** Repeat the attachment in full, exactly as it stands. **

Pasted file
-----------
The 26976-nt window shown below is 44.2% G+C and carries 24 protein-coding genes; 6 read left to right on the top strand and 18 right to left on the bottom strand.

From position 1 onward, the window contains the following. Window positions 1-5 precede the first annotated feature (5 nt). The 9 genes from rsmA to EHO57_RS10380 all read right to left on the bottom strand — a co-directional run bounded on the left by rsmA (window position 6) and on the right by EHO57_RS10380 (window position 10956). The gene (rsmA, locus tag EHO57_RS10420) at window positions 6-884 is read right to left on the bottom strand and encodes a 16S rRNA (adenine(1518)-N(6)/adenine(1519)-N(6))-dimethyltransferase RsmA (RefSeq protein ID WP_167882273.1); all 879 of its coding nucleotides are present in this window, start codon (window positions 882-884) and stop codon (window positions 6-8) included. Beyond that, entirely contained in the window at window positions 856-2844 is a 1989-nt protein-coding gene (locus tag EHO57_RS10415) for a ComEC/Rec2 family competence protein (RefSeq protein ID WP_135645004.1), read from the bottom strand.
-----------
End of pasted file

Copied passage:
The 26976-nt window shown below is 44.2% G+C and carries 24 protein-coding genes; 6 read left to right on the top strand and 18 right to left on the bottom strand.

From position 1 onward, the window contains the following. Window positions 1-5 precede the first annotated feature (5 nt). The 9 genes from rsmA to EHO57_RS10380 all read right to left on the bottom strand — a co-directional run bounded on the left by rsmA (window position 6) and on the right by EHO57_RS10380 (window position 10956). The gene (rsmA, locus tag EHO57_RS10420) at window positions 6-884 is read right to left on the bottom strand and encodes a 16S rRNA (adenine(1518)-N(6)/adenine(1519)-N(6))-dimethyltransferase RsmA (RefSeq protein ID WP_167882273.1); all 879 of its coding nucleotides are present in this window, start codon (window positions 882-884) and stop codon (window positions 6-8) included. Beyond that, entirely contained in the window at window positions 856-2844 is a 1989-nt protein-coding gene (locus tag EHO57_RS10415) for a ComEC/Rec2 family competence protein (RefSeq protein ID WP_135645004.1), read from the bottom strand.